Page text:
- The Chicago Bears poached another new hire from the Saints, adding assistant offensive line coach Frank Smith as their tight ends coach, the team announced.
- Both NOLA.com and The New Orleans Advocate reported that Canadian Football League cornerback Delvin Breaux (a New Orleans native) will work out for the Saints on Friday – one of more than a dozen auditions scheduled with NFL teams.
Tom Benson's family is fighting back in court, claiming he has diminished mental capacity after he announced plans to remove them from control of his businesses, including the NFL's New Orleans Saints and NBA's Pelicans.
Benson, 87, announced Wednesday that he plans to hand over control of the franchises to his wife, Gayle, in the event of his death. But Benson's adopted daughter, Renee Benson, and grandchildren Rita Benson LeBlanc and Ryan LeBlanc filed a lawsuit Thursday claiming he should not be allowed to do so because his "health and mental capacity have significantly declined" and he has "fallen under the undue influence" of Gayle, whom Benson married in 2004.
Benson responded to the lawsuit in a statement Thursday night.
"I am extremely disappointed by the lawsuit filed against me today by my daughter and two grandchildren," he said. "Their allegations regarding my mental health are completely meritless and their allegations against my wife equally unfounded. I will vigorously defend my decisions and the businesses I have built. The false accusations in this suit further support the actions I have taken in changing the succession and transfer of ownership. There is a small sign that sits on my desk and simply states 'Tough times never last; but tough people do.' Make no mistake, I will be back in the office tomorrow morning working hard, as I do every day, to ensure that the Saints and Pelicans are positioned for long-term success. This State, City and our great fans deserve that. I have instructed my staff to have no comment on this lawsuit moving forward."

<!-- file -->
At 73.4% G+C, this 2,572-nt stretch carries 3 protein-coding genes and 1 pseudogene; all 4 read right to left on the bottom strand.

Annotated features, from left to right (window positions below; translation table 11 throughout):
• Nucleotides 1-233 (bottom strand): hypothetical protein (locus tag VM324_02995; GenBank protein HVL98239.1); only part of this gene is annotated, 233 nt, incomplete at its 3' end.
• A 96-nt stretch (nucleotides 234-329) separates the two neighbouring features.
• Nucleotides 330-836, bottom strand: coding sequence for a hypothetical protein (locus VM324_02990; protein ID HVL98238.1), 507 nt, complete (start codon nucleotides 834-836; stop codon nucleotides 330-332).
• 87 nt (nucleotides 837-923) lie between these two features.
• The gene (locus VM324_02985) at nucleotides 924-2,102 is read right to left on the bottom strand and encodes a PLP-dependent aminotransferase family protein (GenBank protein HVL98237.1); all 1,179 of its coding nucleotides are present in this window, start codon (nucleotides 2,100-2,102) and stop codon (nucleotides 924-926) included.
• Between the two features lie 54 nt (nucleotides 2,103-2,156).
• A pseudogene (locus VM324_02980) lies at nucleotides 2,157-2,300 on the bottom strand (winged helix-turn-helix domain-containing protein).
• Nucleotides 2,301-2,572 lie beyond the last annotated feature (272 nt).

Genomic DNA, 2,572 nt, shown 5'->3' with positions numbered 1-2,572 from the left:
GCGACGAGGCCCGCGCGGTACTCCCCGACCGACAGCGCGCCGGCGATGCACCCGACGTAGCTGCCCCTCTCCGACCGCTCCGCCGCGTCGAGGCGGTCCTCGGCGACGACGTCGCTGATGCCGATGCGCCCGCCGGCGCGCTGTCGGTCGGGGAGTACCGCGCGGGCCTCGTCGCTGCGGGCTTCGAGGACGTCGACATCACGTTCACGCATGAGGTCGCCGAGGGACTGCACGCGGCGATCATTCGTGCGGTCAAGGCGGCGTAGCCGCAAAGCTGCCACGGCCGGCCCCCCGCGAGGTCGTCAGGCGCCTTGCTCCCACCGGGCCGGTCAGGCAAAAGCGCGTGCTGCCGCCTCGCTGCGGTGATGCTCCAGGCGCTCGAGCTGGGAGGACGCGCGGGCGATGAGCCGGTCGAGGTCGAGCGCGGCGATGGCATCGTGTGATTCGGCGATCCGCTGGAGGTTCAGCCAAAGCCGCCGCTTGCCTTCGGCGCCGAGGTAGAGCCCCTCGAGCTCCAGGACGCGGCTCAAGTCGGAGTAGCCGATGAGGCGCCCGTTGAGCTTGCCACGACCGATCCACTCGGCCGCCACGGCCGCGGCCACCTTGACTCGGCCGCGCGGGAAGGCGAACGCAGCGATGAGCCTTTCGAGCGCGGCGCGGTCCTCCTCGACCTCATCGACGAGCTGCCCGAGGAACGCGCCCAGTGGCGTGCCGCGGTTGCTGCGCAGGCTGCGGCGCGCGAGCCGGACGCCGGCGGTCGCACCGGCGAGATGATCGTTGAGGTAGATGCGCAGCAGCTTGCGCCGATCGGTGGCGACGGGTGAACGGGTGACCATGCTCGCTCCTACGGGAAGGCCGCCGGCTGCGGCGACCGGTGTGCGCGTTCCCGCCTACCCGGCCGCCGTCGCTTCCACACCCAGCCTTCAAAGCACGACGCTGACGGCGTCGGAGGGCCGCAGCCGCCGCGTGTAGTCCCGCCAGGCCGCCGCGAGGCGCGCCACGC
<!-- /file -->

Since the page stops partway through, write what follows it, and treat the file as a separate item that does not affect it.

A source close to Benson described him as "healthy" on Wednesday night. And chief executives of both the Saints and Pelicans, Mickey Loomis and Dennis Lauscha, both strongly endorsed the ownership transfer in a statement released by the team on Thursday, as did New Orleans Archbishop Gregory Aymond.
Multiple sources also have cited the longstanding friction between Gayle and the family among the reasons for Benson's decision to change the ownership succession plan.
The 27-page lawsuit lays out numerous examples of alleged "bizarre and uncharacteristic behavior" by Tom Benson -- including an email that apparently was sent from Benson to his family members on Dec. 27, announcing that he never wanted to see Renee, Rita or Ryan again and his intention to ban them from Saints and Pelicans facilities and games, as well as other New Orleans businesses. Soon after that, Benson terminated granddaughter Rita Benson LeBlanc's position as owner/vice chairman of the board. She once was being groomed as his heir apparent.